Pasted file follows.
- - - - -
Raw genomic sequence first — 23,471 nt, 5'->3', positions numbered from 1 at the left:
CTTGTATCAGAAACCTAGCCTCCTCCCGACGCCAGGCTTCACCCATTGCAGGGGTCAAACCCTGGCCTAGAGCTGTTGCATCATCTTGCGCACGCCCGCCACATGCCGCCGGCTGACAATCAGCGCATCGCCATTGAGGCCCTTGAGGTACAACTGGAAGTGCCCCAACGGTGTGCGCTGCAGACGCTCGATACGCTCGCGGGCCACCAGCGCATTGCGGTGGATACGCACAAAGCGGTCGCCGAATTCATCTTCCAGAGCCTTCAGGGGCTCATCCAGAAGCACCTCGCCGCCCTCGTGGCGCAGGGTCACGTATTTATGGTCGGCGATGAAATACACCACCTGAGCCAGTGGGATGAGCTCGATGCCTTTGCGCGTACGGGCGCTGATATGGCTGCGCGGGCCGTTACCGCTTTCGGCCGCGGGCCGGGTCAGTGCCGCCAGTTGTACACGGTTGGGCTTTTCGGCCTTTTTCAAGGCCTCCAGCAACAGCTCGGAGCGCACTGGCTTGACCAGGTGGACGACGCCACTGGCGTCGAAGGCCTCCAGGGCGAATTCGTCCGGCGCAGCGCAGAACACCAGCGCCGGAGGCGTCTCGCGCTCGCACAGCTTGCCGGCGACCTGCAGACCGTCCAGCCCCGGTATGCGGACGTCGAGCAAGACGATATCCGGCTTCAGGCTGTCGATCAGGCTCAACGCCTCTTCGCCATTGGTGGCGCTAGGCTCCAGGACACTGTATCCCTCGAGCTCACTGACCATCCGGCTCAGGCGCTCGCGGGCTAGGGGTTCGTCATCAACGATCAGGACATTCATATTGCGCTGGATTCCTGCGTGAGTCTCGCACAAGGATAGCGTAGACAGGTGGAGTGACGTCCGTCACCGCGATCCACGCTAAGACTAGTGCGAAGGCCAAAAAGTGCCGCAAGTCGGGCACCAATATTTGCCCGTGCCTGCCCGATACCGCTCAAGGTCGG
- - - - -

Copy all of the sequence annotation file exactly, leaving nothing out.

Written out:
Raw genomic sequence first — 23,471 nt, 5'->3', positions numbered from 1 at the left:
CTTGTATCAGAAACCTAGCCTCCTCCCGACGCCAGGCTTCACCCATTGCAGGGGTCAAACCCTGGCCTAGAGCTGTTGCATCATCTTGCGCACGCCCGCCACATGCCGCCGGCTGACAATCAGCGCATCGCCATTGAGGCCCTTGAGGTACAACTGGAAGTGCCCCAACGGTGTGCGCTGCAGACGCTCGATACGCTCGCGGGCCACCAGCGCATTGCGGTGGATACGCACAAAGCGGTCGCCGAATTCATCTTCCAGAGCCTTCAGGGGCTCATCCAGAAGCACCTCGCCGCCCTCGTGGCGCAGGGTCACGTATTTATGGTCGGCGATGAAATACACCACCTGAGCCAGTGGGATGAGCTCGATGCCTTTGCGCGTACGGGCGCTGATATGGCTGCGCGGGCCGTTACCGCTTTCGGCCGCGGGCCGGGTCAGTGCCGCCAGTTGTACACGGTTGGGCTTTTCGGCCTTTTTCAAGGCCTCCAGCAACAGCTCGGAGCGCACTGGCTTGACCAGGTGGACGACGCCACTGGCGTCGAAGGCCTCCAGGGCGAATTCGTCCGGCGCAGCGCAGAACACCAGCGCCGGAGGCGTCTCGCGCTCGCACAGCTTGCCGGCGACCTGCAGACCGTCCAGCCCCGGTATGCGGACGTCGAGCAAGACGATATCCGGCTTCAGGCTGTCGATCAGGCTCAACGCCTCTTCGCCATTGGTGGCGCTAGGCTCCAGGACACTGTATCCCTCGAGCTCACTGACCATCCGGCTCAGGCGCTCGCGGGCTAGGGGTTCGTCATCAACGATCAGGACATTCATATTGCGCTGGATTCCTGCGTGAGTCTCGCACAAGGATAGCGTAGACAGGTGGAGTGACGTCCGTCACCGCGATCCACGCTAAGACTAGTGCGAAGGCCAAAAAGTGCCGCAAGTCGGGCACCAATATTTGCCCGTGCCTGCCCGATACCGCTCAAGGTCGG